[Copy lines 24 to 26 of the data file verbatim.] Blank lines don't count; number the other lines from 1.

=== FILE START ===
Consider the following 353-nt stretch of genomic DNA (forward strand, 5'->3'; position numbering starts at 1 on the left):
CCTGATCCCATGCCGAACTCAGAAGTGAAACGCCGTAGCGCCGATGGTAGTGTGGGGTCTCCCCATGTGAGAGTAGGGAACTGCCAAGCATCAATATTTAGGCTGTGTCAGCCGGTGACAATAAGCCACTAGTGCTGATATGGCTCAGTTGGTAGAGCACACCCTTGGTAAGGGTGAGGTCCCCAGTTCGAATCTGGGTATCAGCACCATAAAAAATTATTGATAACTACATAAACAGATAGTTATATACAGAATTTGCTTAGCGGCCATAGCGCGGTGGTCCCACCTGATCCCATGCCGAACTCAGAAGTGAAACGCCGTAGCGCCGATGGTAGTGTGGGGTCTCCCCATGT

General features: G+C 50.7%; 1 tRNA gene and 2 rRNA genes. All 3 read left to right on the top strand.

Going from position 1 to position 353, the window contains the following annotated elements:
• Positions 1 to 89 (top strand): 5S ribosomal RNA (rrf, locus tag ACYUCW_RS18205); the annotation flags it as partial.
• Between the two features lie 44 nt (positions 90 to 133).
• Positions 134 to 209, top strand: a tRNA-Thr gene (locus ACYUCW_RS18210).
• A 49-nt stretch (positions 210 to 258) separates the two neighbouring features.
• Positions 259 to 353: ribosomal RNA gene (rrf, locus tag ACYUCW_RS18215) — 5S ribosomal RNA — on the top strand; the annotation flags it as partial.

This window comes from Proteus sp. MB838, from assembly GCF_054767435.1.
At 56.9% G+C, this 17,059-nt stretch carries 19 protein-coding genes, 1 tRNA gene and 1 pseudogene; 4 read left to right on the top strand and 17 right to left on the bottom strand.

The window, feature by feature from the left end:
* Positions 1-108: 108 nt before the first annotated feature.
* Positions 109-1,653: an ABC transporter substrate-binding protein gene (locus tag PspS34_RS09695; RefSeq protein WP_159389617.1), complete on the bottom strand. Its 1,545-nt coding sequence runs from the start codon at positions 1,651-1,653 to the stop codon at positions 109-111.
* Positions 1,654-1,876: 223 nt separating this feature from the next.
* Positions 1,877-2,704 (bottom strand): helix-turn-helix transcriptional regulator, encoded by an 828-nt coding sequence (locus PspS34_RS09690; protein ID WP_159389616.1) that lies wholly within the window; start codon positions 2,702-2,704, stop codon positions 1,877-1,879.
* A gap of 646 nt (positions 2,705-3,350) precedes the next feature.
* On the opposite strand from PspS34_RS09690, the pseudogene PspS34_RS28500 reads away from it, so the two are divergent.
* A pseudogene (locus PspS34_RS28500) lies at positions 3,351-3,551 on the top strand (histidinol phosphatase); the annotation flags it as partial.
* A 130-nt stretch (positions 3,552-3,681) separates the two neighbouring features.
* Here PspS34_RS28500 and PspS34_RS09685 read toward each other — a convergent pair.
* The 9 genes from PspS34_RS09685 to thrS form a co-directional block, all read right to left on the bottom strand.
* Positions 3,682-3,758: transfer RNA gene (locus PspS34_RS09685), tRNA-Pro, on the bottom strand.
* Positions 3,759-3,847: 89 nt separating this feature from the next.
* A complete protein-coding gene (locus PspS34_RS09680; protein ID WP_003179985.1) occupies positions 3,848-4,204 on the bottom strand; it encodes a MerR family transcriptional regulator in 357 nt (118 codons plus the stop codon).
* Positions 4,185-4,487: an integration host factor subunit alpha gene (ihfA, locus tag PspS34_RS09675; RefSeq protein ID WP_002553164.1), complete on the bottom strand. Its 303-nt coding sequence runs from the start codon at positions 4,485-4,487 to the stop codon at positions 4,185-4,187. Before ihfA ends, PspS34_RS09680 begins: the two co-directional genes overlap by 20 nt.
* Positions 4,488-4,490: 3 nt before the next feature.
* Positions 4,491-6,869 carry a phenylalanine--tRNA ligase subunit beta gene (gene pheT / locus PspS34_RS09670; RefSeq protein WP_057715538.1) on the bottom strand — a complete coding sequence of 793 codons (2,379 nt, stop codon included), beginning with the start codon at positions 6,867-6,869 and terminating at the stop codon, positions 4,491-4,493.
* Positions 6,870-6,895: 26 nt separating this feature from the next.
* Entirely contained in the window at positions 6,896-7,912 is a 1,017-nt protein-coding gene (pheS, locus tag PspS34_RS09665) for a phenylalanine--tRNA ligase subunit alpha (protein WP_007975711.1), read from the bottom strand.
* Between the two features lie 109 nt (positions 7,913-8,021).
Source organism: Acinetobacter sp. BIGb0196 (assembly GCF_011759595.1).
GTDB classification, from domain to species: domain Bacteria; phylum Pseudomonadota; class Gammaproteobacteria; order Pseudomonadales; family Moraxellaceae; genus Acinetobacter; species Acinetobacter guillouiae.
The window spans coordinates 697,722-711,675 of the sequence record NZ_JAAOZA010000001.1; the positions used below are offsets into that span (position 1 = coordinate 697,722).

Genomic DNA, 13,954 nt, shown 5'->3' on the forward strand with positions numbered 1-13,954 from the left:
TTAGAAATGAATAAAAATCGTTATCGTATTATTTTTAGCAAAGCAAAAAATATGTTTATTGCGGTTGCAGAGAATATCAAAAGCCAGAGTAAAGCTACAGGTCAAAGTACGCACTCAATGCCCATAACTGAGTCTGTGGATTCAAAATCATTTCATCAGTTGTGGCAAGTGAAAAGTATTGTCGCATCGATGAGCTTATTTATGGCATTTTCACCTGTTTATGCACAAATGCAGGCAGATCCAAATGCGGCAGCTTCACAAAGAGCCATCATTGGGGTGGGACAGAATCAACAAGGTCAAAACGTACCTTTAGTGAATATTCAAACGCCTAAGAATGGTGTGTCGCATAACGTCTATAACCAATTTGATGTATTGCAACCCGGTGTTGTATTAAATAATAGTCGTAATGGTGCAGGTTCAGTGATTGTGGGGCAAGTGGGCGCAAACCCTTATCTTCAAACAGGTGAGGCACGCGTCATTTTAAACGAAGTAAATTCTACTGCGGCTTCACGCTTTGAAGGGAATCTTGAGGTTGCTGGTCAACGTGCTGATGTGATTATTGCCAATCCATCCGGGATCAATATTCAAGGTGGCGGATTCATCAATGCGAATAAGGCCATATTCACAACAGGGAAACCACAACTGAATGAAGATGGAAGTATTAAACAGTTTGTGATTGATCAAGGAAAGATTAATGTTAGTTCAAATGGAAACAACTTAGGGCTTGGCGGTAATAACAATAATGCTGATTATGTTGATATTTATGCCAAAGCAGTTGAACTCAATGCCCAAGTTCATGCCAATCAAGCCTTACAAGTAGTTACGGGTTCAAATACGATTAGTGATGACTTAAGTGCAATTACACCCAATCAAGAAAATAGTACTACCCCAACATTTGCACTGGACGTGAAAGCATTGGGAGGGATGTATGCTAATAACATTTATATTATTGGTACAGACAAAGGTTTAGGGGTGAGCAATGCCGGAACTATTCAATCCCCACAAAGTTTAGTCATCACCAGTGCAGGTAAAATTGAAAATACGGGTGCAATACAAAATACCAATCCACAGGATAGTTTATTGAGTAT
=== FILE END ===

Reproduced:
* Positions 3,759-3,847: 89 nt separating this feature from the next.
* A complete protein-coding gene (locus PspS34_RS09680; protein ID WP_003179985.1) occupies positions 3,848-4,204 on the bottom strand; it encodes a MerR family transcriptional regulator in 357 nt (118 codons plus the stop codon).
* Positions 4,185-4,487: an integration host factor subunit alpha gene (ihfA, locus tag PspS34_RS09675; RefSeq protein ID WP_002553164.1), complete on the bottom strand. Its 303-nt coding sequence runs from the start codon at positions 4,485-4,487 to the stop codon at positions 4,185-4,187. Before ihfA ends, PspS34_RS09680 begins: the two co-directional genes overlap by 20 nt.